Firestorm’s most antithetical foe (waitaminute, wasn’t that the Golden Glider? No, she went after Flash, didn’t she? Hey, team-up idea, DC!) gets a solid origin story in this issue that plays out from the effects of the Crime Syndicate moving on the Justice League’s territory. In an interesting take, not every villain in the world is overjoyed to have these outer-dimensional yoyos show up and gum up the works.
Especially not Killer Frost. Since, in this version, she exists to bedevil Firestorm because he’s the only being she’s encountered who can warm her up again. Sympathy for the villain is engendered by this origin story, because she never asked to become the heat vampire that is Killer Frost. Once she was Caitlin Snow, a gifted scientist working for S.T.A.R. labs at a remote northern outpost. Little did she know that her new team (subordinates, supposedly) were actually counter-agent traitors working for H.I.V.E., and interested only in her sabotage.
She’s the heroine of the first half of this story, the naïve Scully thrust into a seedy world for which she is unprepared, bringing her wide-eyed and bushy-tailed genius to the last place they’re wanted. It’s tragic when the betrayal occurs, really upsetting that her world-view of talented, gifted and intelligent scientists working to improve human life is shattered so irrevocably.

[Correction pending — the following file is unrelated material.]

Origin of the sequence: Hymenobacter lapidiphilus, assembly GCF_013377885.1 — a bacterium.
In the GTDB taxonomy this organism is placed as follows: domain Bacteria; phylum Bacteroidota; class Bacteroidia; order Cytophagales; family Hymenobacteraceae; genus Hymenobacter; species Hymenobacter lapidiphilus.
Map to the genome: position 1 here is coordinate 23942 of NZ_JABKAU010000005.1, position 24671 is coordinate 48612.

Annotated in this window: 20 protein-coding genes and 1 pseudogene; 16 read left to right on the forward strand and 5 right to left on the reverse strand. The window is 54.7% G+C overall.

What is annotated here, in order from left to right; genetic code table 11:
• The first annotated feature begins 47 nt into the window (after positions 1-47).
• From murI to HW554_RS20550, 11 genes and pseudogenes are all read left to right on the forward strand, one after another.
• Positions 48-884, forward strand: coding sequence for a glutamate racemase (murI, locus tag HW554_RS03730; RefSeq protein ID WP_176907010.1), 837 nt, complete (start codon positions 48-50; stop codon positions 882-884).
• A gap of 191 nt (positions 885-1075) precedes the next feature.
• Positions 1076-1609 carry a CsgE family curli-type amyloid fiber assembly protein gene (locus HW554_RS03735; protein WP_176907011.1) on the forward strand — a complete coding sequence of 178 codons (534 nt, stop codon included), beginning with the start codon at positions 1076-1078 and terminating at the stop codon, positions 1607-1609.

These creeps only want money. They killed her too-talented predecessor, and they try to do the same to her. But super-hero origin story fate intervenes, and the result isn’t one poor frozen intrepid girl popsicle. Instead, the result is Killer Frost, and she is ruthless in her vengeance. That you kind of get where she’s coming from greatly improves the story.
Sadly, heat vampire means she needs to drain the energy from living beings to survive. And who has more energy than Firestorm? No matter which personality is residing in his head, the powers are impressively useful for countering Frost’s deep freeze, and unendingly attractive to her.
So when the Syndicate intimates that they’ve killed the Justice League, including Firestorm, they’ve done the unthinkable as far as she’s concerned. She wanted him to always be there, she’s even tried to replicate him artificially to solve her own plight. Who knows if this story will go anywhere from this point, but Gates’ one-off tell is competently told and compelling, making you want to see whatever act two will follow. The art by Santacruz is 100% DC house-style, in that it’s never flashy, but it is carefully delineated and gets the job done. Tony Daniel’s cover, however, is the really killer part, taking full advantage of the 3-D luxury to send shards of ice in your face!